Stuckmayer sentenced to 90 months in prison
Several emotional appeals were heard during Feb. 1 sentencing
By Tina Snell, Staff Writer
Kevin Stuckmayer, 43, Pierz, was sentenced Feb. 1, to 90 months in prison for the attempted murder of his wife, Natalie, Sept. 12, 2012. Sixty of those months will be in custody, 30 in supervised release, if he remains a model prisoner. Judge Douglas Anderson allowed Stuckmayer credit of 112 days for time already spent in the Morrison County Jail.
Stuckmayer, who was having an affair, hit Natalie over the head with a board while they were in an outbuilding on their property. He admitted to the crime in October 2012 after being confronted by his wife a month after the incident. He plead guilty Dec. 13, 2012,
Dr. James Gilbertson, a licensed forensic psychologist and family therapist, said to a courtroom with standing room only, that he didn’t think Stuckmayer had a serious mental condition and was not at risk for future violence.
“When Kevin was infatuated with the other woman, he over-used alcohol which could have contributed to his actions,” Gilbertson said. “He was unable to make proper decisions at the time of the offense.”
The subject of probation came up during the pre-sentencing hearing.
When evaluating someone for possible probation, Gilbertson said he rated them in a low, medium or high risk tier.
“Kevin is rated low risk, statistically,” he said. “He doesn’t have a history of rebellion, counter culture, rubbing others the wrong way or not making connections with others. Any of these would go against a recommendation of probation.”
Gilbertson said Stuckmayer had always been a law-abiding person, pleased others, was respectful and a follower. He was not anti-authority. Gilbertson didn’t think there was anything which would derail him in the future.
Several friends and family on both Kevin’s and Natalie’s side, testified that he was a model father, great friend and good citizen. Other members of the families testified he was not to be trusted.
Natalie, was one of those who testified. She said she knew of his struggles and that he had always had problems with relationships. She said she would let him go, but stand by him if he got help.
“He does whatever is asked of him and adapts himself to others,” she said. “He can’t make his own decisions and doesn’t allow himself to be different.”
Natalie said she has always made all the decisions in the family and felt she took the place of his mother. She said it drained her.
“Kevin began to drink when he lost his best friend and when we adopted a child,” Natalie said. “He became another person, then turned to another woman.”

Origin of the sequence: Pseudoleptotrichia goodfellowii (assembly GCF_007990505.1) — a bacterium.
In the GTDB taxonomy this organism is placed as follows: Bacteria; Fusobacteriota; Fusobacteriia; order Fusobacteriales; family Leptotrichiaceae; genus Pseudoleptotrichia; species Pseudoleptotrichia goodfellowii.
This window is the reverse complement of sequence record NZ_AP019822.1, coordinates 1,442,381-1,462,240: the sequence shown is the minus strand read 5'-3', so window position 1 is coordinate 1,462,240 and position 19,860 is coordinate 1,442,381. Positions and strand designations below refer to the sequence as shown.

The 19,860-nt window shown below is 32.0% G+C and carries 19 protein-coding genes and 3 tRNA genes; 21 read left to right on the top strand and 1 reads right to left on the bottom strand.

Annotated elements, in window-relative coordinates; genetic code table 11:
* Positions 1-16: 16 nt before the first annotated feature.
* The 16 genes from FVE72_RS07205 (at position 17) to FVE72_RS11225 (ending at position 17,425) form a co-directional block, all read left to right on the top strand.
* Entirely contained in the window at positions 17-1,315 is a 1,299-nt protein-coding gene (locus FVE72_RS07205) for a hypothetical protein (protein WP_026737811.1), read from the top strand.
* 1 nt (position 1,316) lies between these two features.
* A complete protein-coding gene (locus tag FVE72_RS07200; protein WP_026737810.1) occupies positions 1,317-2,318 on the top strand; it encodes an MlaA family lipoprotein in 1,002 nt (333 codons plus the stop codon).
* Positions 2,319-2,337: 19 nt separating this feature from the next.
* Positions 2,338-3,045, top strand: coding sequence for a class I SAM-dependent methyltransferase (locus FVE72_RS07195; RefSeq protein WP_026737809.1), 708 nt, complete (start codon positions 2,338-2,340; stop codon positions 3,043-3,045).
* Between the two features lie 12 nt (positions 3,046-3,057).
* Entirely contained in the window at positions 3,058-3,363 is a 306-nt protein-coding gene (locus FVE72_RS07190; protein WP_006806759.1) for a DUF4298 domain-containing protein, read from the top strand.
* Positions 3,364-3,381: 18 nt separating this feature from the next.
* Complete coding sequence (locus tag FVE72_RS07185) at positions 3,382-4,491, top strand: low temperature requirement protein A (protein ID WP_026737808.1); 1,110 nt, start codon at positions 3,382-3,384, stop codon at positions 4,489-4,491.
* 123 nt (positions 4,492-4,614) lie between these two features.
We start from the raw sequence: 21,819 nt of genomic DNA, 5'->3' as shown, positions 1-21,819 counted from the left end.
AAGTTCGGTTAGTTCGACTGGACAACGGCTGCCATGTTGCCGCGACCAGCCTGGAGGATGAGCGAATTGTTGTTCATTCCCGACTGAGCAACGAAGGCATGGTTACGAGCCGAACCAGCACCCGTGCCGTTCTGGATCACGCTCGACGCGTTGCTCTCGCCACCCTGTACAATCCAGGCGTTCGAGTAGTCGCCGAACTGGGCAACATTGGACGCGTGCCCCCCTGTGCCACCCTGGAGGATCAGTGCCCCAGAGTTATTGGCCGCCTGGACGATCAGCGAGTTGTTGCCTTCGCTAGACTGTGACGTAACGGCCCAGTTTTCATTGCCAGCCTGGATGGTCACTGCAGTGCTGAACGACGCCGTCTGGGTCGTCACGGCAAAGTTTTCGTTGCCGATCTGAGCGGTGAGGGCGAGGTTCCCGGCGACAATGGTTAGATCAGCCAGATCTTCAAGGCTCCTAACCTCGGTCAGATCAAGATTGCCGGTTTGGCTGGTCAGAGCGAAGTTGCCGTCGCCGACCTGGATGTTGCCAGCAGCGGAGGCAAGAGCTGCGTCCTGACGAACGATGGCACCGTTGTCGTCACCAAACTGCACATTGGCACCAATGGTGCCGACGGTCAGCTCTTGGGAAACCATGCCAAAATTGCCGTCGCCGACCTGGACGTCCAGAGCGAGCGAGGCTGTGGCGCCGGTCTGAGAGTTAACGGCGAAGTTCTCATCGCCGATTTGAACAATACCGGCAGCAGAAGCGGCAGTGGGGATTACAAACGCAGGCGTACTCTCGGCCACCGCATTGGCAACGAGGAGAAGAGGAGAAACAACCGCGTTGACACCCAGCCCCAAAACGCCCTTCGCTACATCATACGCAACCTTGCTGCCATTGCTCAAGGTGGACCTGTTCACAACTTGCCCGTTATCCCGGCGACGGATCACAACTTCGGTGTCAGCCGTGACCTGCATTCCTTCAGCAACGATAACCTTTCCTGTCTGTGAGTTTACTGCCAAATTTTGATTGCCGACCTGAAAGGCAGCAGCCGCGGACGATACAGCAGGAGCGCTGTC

Natalie admitted her actions were not typical, but were God’s will. She said she has kept her faith and if that act (attempted murder) was what it took to get him help, then it’s Stuckmayer’s miracle and her blessing.
“He will have to live with this for the rest of his life,” she said.
Dave Rocheleau, the activities director at Pierz Schools, said he was friend of Stuckmayer’s and that the two had coached together. He said Kevin was great with children, mild-mannered and a good member of the community.
Stuckmayer’s sister, Kristy Millner, said the family was shocked to hear what had happened; that it was entirely out of character for him.
“He’s a great dad, proud of his family,” she said. “No one in his family knew about the affair. We are willing to look after Kevin, Natalie and the children.”
Millner said she didn’t believe her brother was a risk for a future violent act and that if he started drinking, she would report him.
Mike Schaefer, who is married to Stuckmayer’s sister, Marie, also said Kevin was a good father.
“His kids miss him a lot, they love their dad,” he said. “But, they are confused by the whole issue.”
Schaefer said he was stunned and saddened when he heard about the attempted murder. He said he would do anything for Stuckmayer, and would watch out for him.
Another brother-in-law, Scott Ross, said he was shocked with the incident and that he had considered Stuckmayer a friend.
“Two years ago, there would have been no risk of this ever happening,” he said. “But, I was told not to trust what Kevin said because he would only tell me what I wanted to hear. And that is probably what is happening in jail, why he is such a good prisoner.
“Our actions are what define us and he did a heinous act,” he said. “He should get life in prison and we are talking now about probation? The family was looking out for him before and look what happened. No one saw this coming and they won’t see it coming again. I am not comfortable with probation,” he said.
Before sentencing, Morrison County Assistant Attorney Todd Kosovich said Stuckmayer’s mistakes were having an affair, deciding to kill Natalie and intending to kill by hitting her on the head.
“The defense wants a reduction in sentencing, but the victim was treated with particular cruelty when she was left on the ground for 20 – 40 minutes, when Stuckmayer pretended to call 911 and when he pretended to faint. Plus, this act was committed in the presence of a child. A good father? That’s a stretch of the definition,” he said.
The recommended sentence for first degree attempted murder is 180 months. Kosovich said that due to mitigating factors, he would ask for 90 months.
“To sentence Stuckmayer to less than 90 months would cheapen the value of life and reward him for not killing Natalie. He must pay his due,” Kosovich said.
After he was sentenced, Stuckmayer spoke to the court on his own behalf. At one point, he turned around and told Natalie he loved her.
“I thank God Natalie is still alive,” he said. “I am sorry to have embarrassed family and friends and I’m sorry I hurt her.”
Stuckmayer said he was so messed up that he couldn’t stop himself with his actions. But, he also said he got so much out of all this and is a better man for it.
“I will do whatever it takes to be the man I should be,” he said.